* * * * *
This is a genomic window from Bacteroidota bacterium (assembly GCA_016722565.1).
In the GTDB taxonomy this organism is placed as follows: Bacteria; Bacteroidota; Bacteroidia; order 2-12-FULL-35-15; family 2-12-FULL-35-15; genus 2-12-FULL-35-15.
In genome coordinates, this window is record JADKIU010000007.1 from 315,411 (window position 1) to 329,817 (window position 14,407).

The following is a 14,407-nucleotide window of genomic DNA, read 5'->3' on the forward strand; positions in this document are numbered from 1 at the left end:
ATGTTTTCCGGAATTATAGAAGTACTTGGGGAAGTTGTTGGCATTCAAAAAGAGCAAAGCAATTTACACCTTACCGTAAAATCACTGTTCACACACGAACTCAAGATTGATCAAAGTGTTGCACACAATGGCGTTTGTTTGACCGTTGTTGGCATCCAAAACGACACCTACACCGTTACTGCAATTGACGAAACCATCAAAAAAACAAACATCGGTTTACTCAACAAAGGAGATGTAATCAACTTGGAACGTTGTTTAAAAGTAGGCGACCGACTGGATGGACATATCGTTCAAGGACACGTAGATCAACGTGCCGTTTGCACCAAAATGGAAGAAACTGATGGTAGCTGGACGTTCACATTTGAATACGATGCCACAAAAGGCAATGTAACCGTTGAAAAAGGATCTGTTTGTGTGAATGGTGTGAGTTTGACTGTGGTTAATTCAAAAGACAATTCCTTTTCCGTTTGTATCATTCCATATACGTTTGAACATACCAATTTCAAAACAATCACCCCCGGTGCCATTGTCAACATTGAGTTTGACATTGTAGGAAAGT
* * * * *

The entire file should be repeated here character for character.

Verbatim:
This is a genomic window from Bacteroidota bacterium (assembly GCA_016722565.1).
In the GTDB taxonomy this organism is placed as follows: Bacteria; Bacteroidota; Bacteroidia; order 2-12-FULL-35-15; family 2-12-FULL-35-15; genus 2-12-FULL-35-15.
In genome coordinates, this window is record JADKIU010000007.1 from 315,411 (window position 1) to 329,817 (window position 14,407).

The following is a 14,407-nucleotide window of genomic DNA, read 5'->3' on the forward strand; positions in this document are numbered from 1 at the left end:
ATGTTTTCCGGAATTATAGAAGTACTTGGGGAAGTTGTTGGCATTCAAAAAGAGCAAAGCAATTTACACCTTACCGTAAAATCACTGTTCACACACGAACTCAAGATTGATCAAAGTGTTGCACACAATGGCGTTTGTTTGACCGTTGTTGGCATCCAAAACGACACCTACACCGTTACTGCAATTGACGAAACCATCAAAAAAACAAACATCGGTTTACTCAACAAAGGAGATGTAATCAACTTGGAACGTTGTTTAAAAGTAGGCGACCGACTGGATGGACATATCGTTCAAGGACACGTAGATCAACGTGCCGTTTGCACCAAAATGGAAGAAACTGATGGTAGCTGGACGTTCACATTTGAATACGATGCCACAAAAGGCAATGTAACCGTTGAAAAAGGATCTGTTTGTGTGAATGGTGTGAGTTTGACTGTGGTTAATTCAAAAGACAATTCCTTTTCCGTTTGTATCATTCCATATACGTTTGAACATACCAATTTCAAAACAATCACCCCCGGTGCCATTGTCAACATTGAGTTTGACATTGTAGGAAAGT